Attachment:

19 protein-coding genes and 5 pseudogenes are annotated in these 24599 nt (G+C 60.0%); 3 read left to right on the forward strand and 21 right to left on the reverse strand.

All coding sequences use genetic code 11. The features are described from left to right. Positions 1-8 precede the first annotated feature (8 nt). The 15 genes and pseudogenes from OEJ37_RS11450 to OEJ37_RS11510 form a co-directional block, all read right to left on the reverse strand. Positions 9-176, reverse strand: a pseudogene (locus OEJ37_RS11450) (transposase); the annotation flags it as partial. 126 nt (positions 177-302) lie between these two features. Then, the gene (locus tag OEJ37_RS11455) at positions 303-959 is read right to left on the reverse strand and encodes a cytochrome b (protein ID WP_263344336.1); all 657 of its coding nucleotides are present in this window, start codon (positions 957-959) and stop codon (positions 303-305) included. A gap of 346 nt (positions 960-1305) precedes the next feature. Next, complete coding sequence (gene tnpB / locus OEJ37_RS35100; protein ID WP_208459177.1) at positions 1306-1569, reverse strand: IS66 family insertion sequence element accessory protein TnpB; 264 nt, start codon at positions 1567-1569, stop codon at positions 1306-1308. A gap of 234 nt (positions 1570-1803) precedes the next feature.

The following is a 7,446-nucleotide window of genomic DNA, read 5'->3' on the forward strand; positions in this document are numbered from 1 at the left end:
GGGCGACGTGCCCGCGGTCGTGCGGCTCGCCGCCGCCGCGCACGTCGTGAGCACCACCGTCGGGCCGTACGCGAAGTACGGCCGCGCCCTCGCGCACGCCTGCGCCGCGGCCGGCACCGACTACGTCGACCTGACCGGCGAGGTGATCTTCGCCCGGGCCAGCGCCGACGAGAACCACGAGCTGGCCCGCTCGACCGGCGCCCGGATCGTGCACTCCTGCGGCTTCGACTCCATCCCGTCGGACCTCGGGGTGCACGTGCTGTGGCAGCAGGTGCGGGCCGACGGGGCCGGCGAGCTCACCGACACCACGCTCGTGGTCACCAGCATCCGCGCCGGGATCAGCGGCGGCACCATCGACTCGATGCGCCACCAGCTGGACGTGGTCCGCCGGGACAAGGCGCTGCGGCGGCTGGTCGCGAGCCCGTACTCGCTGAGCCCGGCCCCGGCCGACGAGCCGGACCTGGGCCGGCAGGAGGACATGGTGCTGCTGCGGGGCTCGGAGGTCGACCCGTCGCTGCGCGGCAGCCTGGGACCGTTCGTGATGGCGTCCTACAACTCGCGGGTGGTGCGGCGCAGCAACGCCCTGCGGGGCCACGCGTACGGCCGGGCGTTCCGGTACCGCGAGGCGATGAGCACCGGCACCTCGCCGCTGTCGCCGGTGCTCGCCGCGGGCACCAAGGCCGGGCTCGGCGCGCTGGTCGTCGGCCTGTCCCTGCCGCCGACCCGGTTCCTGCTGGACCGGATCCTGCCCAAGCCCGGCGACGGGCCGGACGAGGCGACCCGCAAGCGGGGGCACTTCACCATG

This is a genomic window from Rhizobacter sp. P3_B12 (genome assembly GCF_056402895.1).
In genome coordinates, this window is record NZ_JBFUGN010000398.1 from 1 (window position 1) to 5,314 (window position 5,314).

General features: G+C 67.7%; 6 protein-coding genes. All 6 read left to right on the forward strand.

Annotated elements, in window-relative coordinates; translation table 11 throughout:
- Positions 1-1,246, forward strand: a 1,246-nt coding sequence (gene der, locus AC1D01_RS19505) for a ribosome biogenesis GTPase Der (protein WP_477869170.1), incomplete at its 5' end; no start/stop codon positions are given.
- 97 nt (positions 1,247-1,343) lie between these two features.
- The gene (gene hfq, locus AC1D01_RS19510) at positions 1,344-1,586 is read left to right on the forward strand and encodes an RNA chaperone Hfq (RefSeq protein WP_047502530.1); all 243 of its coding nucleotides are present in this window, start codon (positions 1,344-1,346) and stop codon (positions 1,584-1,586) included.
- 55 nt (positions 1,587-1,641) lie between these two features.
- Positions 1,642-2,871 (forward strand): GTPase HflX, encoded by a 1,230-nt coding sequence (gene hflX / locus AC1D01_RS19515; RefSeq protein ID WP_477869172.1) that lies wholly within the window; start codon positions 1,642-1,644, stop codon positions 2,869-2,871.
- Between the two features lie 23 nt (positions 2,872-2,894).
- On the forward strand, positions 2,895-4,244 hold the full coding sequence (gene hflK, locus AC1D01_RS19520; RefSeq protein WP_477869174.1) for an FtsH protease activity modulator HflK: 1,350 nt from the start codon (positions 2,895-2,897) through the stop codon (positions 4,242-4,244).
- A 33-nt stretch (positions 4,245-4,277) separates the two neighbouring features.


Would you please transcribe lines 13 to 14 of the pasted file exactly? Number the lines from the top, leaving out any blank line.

- Positions 1,642-2,871 (forward strand): GTPase HflX, encoded by a 1,230-nt coding sequence (gene hflX / locus AC1D01_RS19515; RefSeq protein ID WP_477869172.1) that lies wholly within the window; start codon positions 1,642-1,644, stop codon positions 2,869-2,871.
- Between the two features lie 23 nt (positions 2,872-2,894).